Continuing in more detail, transmission controller 84 obtains the timing and picture size information by means of bit stream analyzer 96, which reads bit stream 22(i) as it enters transmission controller 84 and recovers the timing information 32 and the picture size 98 from bit stream 22(i). Bit stream analyzer 96 can do so because the MPEG-2 standard requires that the beginning of each picture 24 be marked and that the timing information 32 occupy predetermined locations in each picture 24. As previously explained, timing information 32 for each picture 24 includes a clock value and a decoding time stamp (“DTS”). Transmission controller 84(i) and later decoder 26(i) use the clock value to synchronize themselves with encoder 20(i). The timing information in found in the header of the Pocketsized Elementary Stream (“PES”) packet that encapsulates the compressed video data. The information is contained in the PTS and DTS time stamp parameters of the PES header. The MPEG-2 standard requires that a time stamp be sent at least every 700 milliseconds (msec). If a DTS is not explicitly sent with a compressed picture, then the decoding time can be determined from parameters in the Sequence and Picture headers, or extrapolated from the DTS value of a previously transmitted picture. For details, see Annex C of ISO/IEC 13818-1. Bit stream analyzer 96 determines the size of a picture simply by counting the bits (or packets) from the beginning of one picture to the beginning of the next picture.
The timing information and the picture size are used in VBV model 94(i). VBV model 94(i) requires the timing information and picture size information for each picture in bit stream 22(i) from the time the picture enters multiplexer 80 until the time the picture is decoded in decoder 26(i). A DTS buffer 100 which is designed to store DTS values of incoming pictures must be large enough to hold the timing information for all of the pictures required for the model. It should be noted here that VBV model 94(i)'s behavior is defined solely by the semantics of the MPEG-2 standard, not by any concrete bit buffer 34(i). This guarantees the bit stream generated by the Statistical Multiplexer described herein will be decodable by any compliant MPEG-1 video decoder that has a defined minimal recovery bit buffer. Given this minimum buffer size, the timing information for the pictures, and the sizes of the individual pictures, VBV model 94(i) can determine a rate of output for bit stream 22(i) which will guarantee for bit buffers 34(i) of any working MPEG-2 decoder that each picture arrives in the bit buffer 34(i) before the time it is to be decoded and that there will be no overflow nor underflow of bit buffer 34(i).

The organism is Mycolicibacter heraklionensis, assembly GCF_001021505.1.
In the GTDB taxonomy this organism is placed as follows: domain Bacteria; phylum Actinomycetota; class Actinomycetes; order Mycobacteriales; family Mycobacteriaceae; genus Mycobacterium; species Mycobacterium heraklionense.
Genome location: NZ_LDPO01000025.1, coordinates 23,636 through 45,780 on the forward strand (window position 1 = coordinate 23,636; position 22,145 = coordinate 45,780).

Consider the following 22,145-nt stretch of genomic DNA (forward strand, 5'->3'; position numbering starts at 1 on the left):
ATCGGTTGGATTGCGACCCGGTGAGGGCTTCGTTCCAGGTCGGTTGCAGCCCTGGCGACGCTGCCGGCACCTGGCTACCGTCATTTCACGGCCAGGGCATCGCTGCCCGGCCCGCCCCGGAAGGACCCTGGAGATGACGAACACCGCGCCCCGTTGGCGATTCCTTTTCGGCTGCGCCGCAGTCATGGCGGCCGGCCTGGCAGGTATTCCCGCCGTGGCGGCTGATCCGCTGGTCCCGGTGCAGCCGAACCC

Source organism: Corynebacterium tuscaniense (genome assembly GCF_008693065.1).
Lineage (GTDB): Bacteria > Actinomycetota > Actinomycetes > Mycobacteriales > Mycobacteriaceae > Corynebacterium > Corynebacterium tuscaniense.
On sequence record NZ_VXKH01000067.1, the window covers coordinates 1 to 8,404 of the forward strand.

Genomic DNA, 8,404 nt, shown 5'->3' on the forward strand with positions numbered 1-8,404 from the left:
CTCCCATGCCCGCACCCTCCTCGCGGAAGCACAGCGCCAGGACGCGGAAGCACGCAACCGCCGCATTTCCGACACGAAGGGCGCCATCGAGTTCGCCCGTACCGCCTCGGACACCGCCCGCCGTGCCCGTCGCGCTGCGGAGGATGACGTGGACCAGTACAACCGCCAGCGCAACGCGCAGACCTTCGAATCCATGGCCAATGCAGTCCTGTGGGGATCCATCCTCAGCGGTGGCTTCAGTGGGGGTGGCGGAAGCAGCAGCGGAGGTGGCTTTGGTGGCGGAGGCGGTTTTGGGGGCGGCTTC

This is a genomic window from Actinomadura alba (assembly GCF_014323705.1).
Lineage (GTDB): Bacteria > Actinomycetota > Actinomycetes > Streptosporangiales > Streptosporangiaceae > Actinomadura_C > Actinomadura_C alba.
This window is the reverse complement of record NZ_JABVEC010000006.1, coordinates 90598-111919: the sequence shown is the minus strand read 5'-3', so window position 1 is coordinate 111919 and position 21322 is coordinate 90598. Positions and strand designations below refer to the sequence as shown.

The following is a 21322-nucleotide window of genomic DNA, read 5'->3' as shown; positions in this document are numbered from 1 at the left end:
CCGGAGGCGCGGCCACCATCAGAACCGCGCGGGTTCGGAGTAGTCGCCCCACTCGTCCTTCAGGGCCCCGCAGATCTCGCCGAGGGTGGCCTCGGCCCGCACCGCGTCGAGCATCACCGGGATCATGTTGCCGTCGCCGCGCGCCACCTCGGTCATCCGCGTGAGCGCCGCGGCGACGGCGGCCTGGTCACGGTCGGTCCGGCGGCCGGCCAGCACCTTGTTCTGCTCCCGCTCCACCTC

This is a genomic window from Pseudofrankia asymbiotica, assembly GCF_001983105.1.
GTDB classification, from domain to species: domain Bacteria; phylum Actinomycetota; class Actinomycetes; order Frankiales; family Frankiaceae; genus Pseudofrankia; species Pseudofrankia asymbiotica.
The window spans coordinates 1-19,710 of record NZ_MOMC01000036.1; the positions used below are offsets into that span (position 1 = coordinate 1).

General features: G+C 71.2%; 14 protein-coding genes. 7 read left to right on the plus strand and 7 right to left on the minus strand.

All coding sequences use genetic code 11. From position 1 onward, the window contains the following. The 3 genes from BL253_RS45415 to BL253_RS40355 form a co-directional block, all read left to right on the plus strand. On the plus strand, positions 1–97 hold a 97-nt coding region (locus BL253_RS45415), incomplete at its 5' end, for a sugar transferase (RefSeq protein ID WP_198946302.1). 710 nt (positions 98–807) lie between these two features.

Referring now to FIG. 4 there is illustrated therein a preferred embodiment of the program clock reference information insertion device 100 of the instant invention. As illustrated in FIG. 4, the circuit for inserting PCR information into the bit stream is disposed on the output side of the memory buffer of the device illustrated in, for example, FIG. 3. Each such PCR information insertion circuit is provided for each variable rate bit stream 22(i) . . . (n) so that each bit stream is assured of having a PCR packet delivered within a time interval. The PCR information insertion circuit comprises a PCR interval detector 102 which is operatively disposed in the output stream from the memory buffer and VBV of each of the output data streams of the multiplexer. The purpose of the PCR interval detector 102 is to detect the presence of a reference signal, such as the PCR information, in the outgoing bit stream and, once detected, the PCR interval detector must then determine the time interval between the last received packet of PCR information and the current time. If the interval is greater than a predetermined/predefined time interval threshold, then the output bit stream will not include the necessary PCR information so that an MPEG-2 compliant decoder receives the necessary frequent clock resync from the input source. If the PCR interval detector detects the presence of the PCR information packet regularly being transmitted in less than the predetermined time interval threshold, then the PCR interval detector has no function.